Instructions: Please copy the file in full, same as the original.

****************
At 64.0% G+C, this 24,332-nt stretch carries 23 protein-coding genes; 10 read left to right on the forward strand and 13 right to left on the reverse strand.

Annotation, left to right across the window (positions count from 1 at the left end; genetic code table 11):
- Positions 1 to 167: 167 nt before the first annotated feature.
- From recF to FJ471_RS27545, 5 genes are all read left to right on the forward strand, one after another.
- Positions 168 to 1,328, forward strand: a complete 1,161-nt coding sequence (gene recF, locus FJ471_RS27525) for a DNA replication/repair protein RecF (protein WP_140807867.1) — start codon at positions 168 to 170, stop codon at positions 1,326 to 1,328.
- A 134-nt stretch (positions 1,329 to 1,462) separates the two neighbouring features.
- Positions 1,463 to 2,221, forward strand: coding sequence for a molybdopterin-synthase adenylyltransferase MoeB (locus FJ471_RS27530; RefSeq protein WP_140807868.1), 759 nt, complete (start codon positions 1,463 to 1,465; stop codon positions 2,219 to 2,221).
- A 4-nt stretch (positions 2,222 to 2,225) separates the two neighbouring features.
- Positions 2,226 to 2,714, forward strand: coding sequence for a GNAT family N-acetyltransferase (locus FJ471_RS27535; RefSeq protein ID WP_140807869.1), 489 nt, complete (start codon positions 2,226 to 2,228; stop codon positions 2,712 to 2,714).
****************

At 64.0% G+C, this 24,332-nt stretch carries 23 protein-coding genes; 10 read left to right on the forward strand and 13 right to left on the reverse strand.

Annotation, left to right across the window (positions count from 1 at the left end; genetic code table 11):
- Positions 1 to 167: 167 nt before the first annotated feature.
- From recF to FJ471_RS27545, 5 genes are all read left to right on the forward strand, one after another.
- Positions 168 to 1,328, forward strand: a complete 1,161-nt coding sequence (gene recF, locus FJ471_RS27525) for a DNA replication/repair protein RecF (protein WP_140807867.1) — start codon at positions 168 to 170, stop codon at positions 1,326 to 1,328.
- A 134-nt stretch (positions 1,329 to 1,462) separates the two neighbouring features.
- Positions 1,463 to 2,221, forward strand: coding sequence for a molybdopterin-synthase adenylyltransferase MoeB (locus FJ471_RS27530; RefSeq protein WP_140807868.1), 759 nt, complete (start codon positions 1,463 to 1,465; stop codon positions 2,219 to 2,221).
- A 4-nt stretch (positions 2,222 to 2,225) separates the two neighbouring features.
- Positions 2,226 to 2,714, forward strand: coding sequence for a GNAT family N-acetyltransferase (locus FJ471_RS27535; RefSeq protein ID WP_140807869.1), 489 nt, complete (start codon positions 2,226 to 2,228; stop codon positions 2,712 to 2,714).